Presidential historian Doris Kearns Goodwin: “When you take the precious resource of a president’s ability to mobilize people and employ that resource into a campaign of deception . . . when you lie to the country, you are using your authority to undermine the presidency.”

“People felt a reverent attitude toward 1600 Pennsylvania Avenue,” says Tish Baldrige, who once worked there as Jacqueline Kennedy’s social secretary and has been a frequent visitor since. “Now it’s gone, now it’s sleaze and dirt. We all feel terribly let down. It’s very emotional. We want there to be standards. We’re used to standards. When you think back to other presidents, they all had a lot of class. That’s nonexistent now. It’s sad for people in the White House. . . . I’ve never seen such bad morale in my life. They’re not proud of their chief.”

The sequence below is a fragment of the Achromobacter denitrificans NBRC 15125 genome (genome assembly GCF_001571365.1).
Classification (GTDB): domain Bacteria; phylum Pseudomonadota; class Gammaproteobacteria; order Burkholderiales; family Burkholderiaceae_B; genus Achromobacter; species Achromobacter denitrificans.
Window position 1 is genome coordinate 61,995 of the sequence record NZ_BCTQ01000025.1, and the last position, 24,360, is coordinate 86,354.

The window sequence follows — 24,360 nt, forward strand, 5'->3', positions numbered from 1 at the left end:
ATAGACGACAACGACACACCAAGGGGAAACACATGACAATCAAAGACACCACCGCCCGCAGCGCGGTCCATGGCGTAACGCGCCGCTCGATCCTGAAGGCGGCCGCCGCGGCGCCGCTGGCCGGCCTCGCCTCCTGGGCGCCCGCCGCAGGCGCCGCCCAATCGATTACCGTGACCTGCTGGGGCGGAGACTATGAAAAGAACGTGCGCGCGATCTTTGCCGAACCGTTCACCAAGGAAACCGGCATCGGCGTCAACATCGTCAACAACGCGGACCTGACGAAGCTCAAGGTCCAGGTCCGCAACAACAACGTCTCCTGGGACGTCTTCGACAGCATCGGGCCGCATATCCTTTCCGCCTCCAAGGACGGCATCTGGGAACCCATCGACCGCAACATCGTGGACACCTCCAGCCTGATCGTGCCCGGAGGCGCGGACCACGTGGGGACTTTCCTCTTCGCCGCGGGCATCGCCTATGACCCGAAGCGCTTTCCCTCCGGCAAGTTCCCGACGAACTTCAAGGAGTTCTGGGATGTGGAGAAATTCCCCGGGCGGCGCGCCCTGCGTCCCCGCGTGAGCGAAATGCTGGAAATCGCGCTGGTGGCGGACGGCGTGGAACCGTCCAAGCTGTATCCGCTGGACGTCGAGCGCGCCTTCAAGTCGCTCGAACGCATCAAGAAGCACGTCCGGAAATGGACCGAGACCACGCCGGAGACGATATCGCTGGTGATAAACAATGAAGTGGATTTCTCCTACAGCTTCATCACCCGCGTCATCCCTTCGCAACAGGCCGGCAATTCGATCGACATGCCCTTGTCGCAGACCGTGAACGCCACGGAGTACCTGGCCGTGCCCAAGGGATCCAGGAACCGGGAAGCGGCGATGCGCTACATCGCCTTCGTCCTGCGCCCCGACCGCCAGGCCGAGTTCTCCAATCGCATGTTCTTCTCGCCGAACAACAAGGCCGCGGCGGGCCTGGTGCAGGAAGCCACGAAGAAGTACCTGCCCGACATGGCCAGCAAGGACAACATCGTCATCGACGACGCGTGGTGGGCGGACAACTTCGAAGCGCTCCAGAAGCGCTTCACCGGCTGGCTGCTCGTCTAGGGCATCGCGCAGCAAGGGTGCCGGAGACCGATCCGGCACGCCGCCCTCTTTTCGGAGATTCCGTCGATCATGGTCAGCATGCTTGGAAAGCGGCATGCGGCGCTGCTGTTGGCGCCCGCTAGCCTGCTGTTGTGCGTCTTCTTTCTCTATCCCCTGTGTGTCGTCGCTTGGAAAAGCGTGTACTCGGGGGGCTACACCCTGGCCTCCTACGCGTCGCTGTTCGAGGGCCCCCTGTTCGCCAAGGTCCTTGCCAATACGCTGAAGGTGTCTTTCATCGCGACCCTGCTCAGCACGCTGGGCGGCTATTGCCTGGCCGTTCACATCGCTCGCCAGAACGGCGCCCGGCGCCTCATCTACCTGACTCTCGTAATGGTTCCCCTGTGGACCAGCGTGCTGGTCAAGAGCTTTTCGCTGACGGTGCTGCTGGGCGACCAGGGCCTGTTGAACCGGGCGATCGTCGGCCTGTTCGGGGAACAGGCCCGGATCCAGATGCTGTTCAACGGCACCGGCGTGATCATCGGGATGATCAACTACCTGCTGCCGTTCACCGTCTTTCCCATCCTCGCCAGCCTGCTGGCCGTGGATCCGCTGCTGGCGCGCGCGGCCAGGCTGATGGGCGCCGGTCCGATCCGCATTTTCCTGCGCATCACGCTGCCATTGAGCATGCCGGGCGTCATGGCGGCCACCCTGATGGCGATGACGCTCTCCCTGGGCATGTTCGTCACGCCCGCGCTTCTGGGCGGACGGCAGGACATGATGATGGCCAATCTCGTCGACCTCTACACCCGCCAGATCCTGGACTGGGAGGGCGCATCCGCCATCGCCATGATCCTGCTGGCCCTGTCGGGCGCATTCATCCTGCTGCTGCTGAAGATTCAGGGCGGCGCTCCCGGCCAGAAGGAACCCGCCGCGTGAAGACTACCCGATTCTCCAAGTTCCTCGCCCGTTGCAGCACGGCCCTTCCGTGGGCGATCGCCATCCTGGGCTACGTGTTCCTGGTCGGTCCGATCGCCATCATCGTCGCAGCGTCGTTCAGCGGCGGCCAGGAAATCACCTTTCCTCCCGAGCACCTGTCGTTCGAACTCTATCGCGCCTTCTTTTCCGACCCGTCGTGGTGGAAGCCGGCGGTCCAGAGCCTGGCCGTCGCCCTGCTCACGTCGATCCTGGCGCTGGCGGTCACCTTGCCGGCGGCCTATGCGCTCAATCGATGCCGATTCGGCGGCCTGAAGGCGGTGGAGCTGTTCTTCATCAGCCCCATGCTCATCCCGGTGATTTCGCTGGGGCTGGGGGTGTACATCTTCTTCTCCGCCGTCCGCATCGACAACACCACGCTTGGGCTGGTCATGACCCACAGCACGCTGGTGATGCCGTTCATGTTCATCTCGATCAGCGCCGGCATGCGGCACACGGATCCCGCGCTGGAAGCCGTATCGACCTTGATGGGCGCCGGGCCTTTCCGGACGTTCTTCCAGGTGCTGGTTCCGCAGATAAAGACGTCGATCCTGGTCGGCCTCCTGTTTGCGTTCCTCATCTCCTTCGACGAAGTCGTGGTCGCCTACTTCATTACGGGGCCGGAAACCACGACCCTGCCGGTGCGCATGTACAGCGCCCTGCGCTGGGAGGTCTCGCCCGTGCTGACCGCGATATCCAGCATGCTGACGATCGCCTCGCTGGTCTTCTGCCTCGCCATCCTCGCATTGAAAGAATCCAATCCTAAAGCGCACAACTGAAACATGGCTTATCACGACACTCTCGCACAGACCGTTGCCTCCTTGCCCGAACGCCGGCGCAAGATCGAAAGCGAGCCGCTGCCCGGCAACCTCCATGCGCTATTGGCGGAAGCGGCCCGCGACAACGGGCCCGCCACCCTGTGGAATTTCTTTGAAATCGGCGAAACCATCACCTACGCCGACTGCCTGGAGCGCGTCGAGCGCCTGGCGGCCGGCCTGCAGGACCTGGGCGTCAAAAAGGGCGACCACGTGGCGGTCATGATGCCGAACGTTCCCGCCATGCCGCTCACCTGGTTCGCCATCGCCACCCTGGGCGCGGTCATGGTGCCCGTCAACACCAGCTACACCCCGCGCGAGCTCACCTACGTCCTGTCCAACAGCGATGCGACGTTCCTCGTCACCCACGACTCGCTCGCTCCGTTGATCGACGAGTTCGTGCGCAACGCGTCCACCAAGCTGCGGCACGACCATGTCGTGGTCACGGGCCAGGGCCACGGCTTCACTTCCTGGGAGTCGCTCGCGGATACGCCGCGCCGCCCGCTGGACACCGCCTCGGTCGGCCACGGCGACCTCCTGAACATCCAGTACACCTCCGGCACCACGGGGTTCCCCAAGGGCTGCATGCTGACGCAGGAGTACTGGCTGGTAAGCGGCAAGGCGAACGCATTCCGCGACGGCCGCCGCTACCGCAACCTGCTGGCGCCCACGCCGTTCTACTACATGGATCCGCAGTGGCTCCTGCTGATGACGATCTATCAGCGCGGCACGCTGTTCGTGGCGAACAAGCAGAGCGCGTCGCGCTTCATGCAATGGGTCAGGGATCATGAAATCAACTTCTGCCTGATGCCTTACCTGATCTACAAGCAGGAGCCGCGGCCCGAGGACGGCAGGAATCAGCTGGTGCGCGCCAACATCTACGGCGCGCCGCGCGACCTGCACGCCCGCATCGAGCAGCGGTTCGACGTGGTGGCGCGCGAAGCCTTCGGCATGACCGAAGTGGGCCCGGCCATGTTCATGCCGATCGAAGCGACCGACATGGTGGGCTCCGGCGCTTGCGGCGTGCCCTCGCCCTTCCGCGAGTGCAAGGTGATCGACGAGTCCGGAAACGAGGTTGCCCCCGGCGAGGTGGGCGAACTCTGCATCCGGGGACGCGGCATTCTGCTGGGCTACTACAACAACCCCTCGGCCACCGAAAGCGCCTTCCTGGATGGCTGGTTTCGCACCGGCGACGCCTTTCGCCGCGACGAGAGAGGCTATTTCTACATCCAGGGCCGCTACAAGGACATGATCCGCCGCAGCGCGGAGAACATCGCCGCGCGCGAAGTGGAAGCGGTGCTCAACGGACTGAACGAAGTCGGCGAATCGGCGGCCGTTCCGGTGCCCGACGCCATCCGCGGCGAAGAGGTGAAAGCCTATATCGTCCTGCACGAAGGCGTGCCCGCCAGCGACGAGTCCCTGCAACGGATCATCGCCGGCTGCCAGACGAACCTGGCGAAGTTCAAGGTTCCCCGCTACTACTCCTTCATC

“He came in here and he trashed the place,” says Washington Post columnist David Broder, “and it’s not his place.”

Muffie Cabot, who as Muffie Brandon served as social secretary to President and Nancy Reagan, regards the scene with despair. “This is a demoralized little village,” she says. “People have come from all over the country to serve a higher calling and look what happened. They’re so disillusioned. The emperor has no clothes. Watergate was pretty scary, but it wasn’t quite as sordid as this.”

And the wife of a Democratic senator who declined to comment spoke on condition of anonymity. … Her husband, she said, thinks the president “lacks character and commitment. He’s very clear about it.”

“Americans will be hurt by his reckless behavior,” says Rep. McHale.